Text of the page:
Maiko are trainee Geisha (Geiko in Kyoto dialect) who train for six years before becoming fully fledged Geisha. They learn skills such as dance, singing, instrument playing as well as how to entertain guests with conversation.
Traditional Kyoto Cuisine Walking Tour
Traditional Kyoto Cuisine Walking Tour, Japan
Begin your day by taking in the mile long Nishiki Market. Easily Kyoto's most fascinating food market the variety of produce on show here is simply staggering. Known as "Kyoto's Kitchen", the market has a several centuries of history, and many stores have been operated by the same families for generations. Selling everything from Japanese pickles to the finest Japanese cutlery almost everything you'll find here is locally produced and procured. With cries of irasshaimase (welcome!) coming from the shop owners, the scent of roasted tea and chestnuts and the smell of freshly grilled unagi (eel) and yakitori (chicken skewers) pervading the market, the walk should prove to be a truly pleasant attack on the senses!
Having strolled through the market and helped your guide pick up produce for your cooking lesson, you'll then head through the back streets and lanes of Kyoto to the Horino Sake Museum to learn all about sake production and of course sample some of its wares. Drunk either hot or cold, sake is produced by fermenting rice with water and yeast and is one of Japan's most popular drinks.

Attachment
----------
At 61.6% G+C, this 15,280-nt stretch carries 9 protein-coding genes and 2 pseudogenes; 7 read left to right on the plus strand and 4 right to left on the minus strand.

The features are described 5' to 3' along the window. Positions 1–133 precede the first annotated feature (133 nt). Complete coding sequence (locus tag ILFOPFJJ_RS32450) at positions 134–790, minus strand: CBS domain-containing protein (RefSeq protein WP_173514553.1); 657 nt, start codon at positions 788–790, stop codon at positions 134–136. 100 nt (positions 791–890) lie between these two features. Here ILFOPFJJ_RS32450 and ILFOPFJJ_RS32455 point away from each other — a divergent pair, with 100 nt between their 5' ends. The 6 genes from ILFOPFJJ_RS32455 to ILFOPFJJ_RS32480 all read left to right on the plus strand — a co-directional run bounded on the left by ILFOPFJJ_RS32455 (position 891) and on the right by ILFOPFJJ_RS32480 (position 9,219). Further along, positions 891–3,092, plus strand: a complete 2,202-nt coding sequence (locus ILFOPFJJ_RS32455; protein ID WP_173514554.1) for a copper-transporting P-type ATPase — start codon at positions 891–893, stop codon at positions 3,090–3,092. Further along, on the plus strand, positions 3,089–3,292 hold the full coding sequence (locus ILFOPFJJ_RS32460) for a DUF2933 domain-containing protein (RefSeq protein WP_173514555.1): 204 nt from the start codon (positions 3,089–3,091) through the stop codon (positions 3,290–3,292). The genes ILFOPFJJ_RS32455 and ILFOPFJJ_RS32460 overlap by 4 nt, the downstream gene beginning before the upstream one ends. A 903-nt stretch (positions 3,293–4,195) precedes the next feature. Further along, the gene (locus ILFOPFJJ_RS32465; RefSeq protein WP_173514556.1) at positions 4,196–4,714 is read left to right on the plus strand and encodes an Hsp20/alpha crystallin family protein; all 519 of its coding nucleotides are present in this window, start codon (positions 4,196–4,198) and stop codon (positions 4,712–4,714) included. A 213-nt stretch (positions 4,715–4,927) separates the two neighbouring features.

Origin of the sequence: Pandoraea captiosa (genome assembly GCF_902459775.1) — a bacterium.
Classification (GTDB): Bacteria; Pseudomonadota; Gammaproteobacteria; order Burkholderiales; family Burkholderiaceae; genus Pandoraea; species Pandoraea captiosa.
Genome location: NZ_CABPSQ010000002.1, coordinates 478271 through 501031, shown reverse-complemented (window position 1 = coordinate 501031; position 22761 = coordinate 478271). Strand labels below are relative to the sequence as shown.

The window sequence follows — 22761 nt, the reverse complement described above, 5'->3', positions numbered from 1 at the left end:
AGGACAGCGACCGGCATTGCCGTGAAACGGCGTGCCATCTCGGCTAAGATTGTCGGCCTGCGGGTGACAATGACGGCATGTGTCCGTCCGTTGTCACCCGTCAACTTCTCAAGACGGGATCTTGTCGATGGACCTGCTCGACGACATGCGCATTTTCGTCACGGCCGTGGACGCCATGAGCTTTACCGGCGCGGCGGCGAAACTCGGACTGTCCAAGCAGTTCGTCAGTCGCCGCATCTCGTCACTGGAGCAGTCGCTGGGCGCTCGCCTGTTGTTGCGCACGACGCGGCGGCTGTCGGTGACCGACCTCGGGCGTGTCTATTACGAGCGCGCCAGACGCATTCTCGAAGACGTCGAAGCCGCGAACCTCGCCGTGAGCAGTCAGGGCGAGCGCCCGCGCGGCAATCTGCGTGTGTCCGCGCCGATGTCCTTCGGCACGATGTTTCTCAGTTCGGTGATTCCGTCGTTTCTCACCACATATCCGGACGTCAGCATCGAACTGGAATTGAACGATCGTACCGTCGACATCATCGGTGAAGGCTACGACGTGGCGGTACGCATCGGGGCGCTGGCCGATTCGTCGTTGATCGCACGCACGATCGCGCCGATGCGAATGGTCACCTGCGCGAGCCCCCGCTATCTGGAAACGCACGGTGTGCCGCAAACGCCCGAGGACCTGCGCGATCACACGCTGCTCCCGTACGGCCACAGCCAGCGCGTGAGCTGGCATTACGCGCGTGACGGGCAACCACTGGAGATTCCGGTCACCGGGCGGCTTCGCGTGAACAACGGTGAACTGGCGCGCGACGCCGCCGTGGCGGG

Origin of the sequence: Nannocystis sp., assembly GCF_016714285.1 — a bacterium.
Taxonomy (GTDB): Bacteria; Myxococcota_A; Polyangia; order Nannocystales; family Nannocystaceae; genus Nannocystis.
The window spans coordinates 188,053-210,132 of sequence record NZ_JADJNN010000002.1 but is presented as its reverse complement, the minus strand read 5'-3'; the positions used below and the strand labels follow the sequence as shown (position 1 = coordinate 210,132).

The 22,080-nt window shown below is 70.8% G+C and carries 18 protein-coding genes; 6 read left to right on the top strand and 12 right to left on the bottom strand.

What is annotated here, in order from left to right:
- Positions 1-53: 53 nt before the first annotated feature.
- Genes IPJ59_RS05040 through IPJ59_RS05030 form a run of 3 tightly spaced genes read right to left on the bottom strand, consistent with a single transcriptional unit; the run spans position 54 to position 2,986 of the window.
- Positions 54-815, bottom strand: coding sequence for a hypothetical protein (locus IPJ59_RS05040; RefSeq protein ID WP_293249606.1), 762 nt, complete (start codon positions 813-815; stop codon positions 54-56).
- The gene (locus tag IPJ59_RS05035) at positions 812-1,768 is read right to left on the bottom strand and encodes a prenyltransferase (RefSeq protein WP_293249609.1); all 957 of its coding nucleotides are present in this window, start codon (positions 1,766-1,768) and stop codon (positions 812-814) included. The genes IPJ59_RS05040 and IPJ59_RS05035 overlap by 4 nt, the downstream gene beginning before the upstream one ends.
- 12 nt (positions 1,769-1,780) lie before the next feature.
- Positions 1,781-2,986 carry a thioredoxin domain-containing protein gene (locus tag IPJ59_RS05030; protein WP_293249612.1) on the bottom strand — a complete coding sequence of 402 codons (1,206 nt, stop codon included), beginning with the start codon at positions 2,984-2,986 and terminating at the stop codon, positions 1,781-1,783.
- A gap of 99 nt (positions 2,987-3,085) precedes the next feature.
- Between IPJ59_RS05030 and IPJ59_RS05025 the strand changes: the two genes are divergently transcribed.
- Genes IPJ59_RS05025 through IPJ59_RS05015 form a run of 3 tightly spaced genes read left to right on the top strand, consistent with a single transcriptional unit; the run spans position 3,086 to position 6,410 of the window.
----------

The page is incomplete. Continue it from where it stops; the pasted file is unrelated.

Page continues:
Leaving the museum behind you make your way to a traditional machiya (tea house) for your Japanese cooking class where you prepare and make your own lunch including rolled sushi, miso soup and a warm salad. Having enjoyed the fruits of your labor your guide will assist you in returning you to your hotel.
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Other experiences in Kyoto
These activities are designed to give you the most authentic experiences around where you're staying. We work with local guides, who use their knowledge and often a resident's eye to show you the main sights and more out-of-the-way attractions. Our specialists can suggest tours and activities, such as cooking classes, that will introduce you to the local ways of life.
Explore around the Gion district and other parts of Kyoto to help shed some light on the exclusive and mysterious world of the Geisha and other aspects of Japanese culture.
Take the opportunity to learn more about a traditional Japanese pastime of your choice. These courses are instigated and run by the Women's Association of Kyoto and you will visit the home of one of the members.
Like nearby Kyoto, Nara was once the Japanese capital and a source of enormous cultural and religious outpourings. Unlike its more celebrated neighbor, however, Nara has survived relatively untouched by modern advances and remains a relaxed town dotted with temples, shrines and parkland.